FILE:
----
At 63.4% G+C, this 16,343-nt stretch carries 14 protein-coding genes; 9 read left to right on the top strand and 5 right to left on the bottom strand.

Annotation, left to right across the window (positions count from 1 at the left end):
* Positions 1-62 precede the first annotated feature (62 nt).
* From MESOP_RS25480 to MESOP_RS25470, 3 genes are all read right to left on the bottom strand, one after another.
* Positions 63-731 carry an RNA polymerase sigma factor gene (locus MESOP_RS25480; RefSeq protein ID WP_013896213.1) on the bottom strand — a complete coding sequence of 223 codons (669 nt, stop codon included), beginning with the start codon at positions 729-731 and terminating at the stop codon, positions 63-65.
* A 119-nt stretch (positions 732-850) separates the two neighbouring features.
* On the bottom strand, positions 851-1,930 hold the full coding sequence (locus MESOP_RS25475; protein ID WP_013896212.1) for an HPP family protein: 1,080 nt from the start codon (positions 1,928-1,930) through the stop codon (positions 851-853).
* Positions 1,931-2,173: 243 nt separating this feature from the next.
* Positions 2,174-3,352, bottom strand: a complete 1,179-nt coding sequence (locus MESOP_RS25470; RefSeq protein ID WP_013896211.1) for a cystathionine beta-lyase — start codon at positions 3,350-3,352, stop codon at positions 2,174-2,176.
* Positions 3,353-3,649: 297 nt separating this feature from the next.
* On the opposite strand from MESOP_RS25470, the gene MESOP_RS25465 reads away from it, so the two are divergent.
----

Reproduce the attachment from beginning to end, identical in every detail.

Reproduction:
At 63.4% G+C, this 16,343-nt stretch carries 14 protein-coding genes; 9 read left to right on the top strand and 5 right to left on the bottom strand.

Annotation, left to right across the window (positions count from 1 at the left end):
* Positions 1-62 precede the first annotated feature (62 nt).
* From MESOP_RS25480 to MESOP_RS25470, 3 genes are all read right to left on the bottom strand, one after another.
* Positions 63-731 carry an RNA polymerase sigma factor gene (locus MESOP_RS25480; RefSeq protein ID WP_013896213.1) on the bottom strand — a complete coding sequence of 223 codons (669 nt, stop codon included), beginning with the start codon at positions 729-731 and terminating at the stop codon, positions 63-65.
* A 119-nt stretch (positions 732-850) separates the two neighbouring features.
* On the bottom strand, positions 851-1,930 hold the full coding sequence (locus MESOP_RS25475; protein ID WP_013896212.1) for an HPP family protein: 1,080 nt from the start codon (positions 1,928-1,930) through the stop codon (positions 851-853).
* Positions 1,931-2,173: 243 nt separating this feature from the next.
* Positions 2,174-3,352, bottom strand: a complete 1,179-nt coding sequence (locus MESOP_RS25470; RefSeq protein ID WP_013896211.1) for a cystathionine beta-lyase — start codon at positions 3,350-3,352, stop codon at positions 2,174-2,176.
* Positions 3,353-3,649: 297 nt separating this feature from the next.
* On the opposite strand from MESOP_RS25470, the gene MESOP_RS25465 reads away from it, so the two are divergent.